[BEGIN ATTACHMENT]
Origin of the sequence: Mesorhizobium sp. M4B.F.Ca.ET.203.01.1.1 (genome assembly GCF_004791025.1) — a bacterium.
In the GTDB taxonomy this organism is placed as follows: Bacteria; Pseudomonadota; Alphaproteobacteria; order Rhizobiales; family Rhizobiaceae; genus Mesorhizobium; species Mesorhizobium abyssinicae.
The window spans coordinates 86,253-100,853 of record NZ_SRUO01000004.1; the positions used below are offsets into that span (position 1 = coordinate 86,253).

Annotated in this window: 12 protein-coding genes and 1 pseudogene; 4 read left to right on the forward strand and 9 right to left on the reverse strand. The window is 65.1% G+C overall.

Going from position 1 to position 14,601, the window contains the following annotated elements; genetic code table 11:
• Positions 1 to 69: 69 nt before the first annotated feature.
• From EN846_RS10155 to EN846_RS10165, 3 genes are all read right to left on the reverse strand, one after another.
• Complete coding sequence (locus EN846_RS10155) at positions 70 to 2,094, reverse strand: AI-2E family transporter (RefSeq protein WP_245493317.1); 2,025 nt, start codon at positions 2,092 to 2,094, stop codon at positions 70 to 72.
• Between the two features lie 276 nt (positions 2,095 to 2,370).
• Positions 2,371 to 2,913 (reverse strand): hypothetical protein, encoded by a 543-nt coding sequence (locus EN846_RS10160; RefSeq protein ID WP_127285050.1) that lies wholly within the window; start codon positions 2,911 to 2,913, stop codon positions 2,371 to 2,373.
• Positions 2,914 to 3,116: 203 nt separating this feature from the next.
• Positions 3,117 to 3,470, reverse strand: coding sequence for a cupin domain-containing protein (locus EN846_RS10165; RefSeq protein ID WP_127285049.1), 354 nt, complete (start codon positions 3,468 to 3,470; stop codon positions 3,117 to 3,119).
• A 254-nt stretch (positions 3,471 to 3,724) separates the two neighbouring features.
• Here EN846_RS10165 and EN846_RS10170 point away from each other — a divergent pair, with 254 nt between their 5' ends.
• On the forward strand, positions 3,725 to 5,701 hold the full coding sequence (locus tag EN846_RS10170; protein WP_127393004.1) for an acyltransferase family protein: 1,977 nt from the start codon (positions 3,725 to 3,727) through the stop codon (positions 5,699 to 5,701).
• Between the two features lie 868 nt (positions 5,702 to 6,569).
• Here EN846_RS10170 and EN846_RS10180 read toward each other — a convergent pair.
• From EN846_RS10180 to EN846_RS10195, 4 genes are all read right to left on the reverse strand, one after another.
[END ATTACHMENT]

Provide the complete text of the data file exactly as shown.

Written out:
Origin of the sequence: Mesorhizobium sp. M4B.F.Ca.ET.203.01.1.1 (genome assembly GCF_004791025.1) — a bacterium.
In the GTDB taxonomy this organism is placed as follows: Bacteria; Pseudomonadota; Alphaproteobacteria; order Rhizobiales; family Rhizobiaceae; genus Mesorhizobium; species Mesorhizobium abyssinicae.
The window spans coordinates 86,253-100,853 of record NZ_SRUO01000004.1; the positions used below are offsets into that span (position 1 = coordinate 86,253).

Annotated in this window: 12 protein-coding genes and 1 pseudogene; 4 read left to right on the forward strand and 9 right to left on the reverse strand. The window is 65.1% G+C overall.

Going from position 1 to position 14,601, the window contains the following annotated elements; genetic code table 11:
• Positions 1 to 69: 69 nt before the first annotated feature.
• From EN846_RS10155 to EN846_RS10165, 3 genes are all read right to left on the reverse strand, one after another.
• Complete coding sequence (locus EN846_RS10155) at positions 70 to 2,094, reverse strand: AI-2E family transporter (RefSeq protein WP_245493317.1); 2,025 nt, start codon at positions 2,092 to 2,094, stop codon at positions 70 to 72.
• Between the two features lie 276 nt (positions 2,095 to 2,370).
• Positions 2,371 to 2,913 (reverse strand): hypothetical protein, encoded by a 543-nt coding sequence (locus EN846_RS10160; RefSeq protein ID WP_127285050.1) that lies wholly within the window; start codon positions 2,911 to 2,913, stop codon positions 2,371 to 2,373.
• Positions 2,914 to 3,116: 203 nt separating this feature from the next.
• Positions 3,117 to 3,470, reverse strand: coding sequence for a cupin domain-containing protein (locus EN846_RS10165; RefSeq protein ID WP_127285049.1), 354 nt, complete (start codon positions 3,468 to 3,470; stop codon positions 3,117 to 3,119).
• A 254-nt stretch (positions 3,471 to 3,724) separates the two neighbouring features.
• Here EN846_RS10165 and EN846_RS10170 point away from each other — a divergent pair, with 254 nt between their 5' ends.
• On the forward strand, positions 3,725 to 5,701 hold the full coding sequence (locus tag EN846_RS10170; protein WP_127393004.1) for an acyltransferase family protein: 1,977 nt from the start codon (positions 3,725 to 3,727) through the stop codon (positions 5,699 to 5,701).
• Between the two features lie 868 nt (positions 5,702 to 6,569).
• Here EN846_RS10170 and EN846_RS10180 read toward each other — a convergent pair.
• From EN846_RS10180 to EN846_RS10195, 4 genes are all read right to left on the reverse strand, one after another.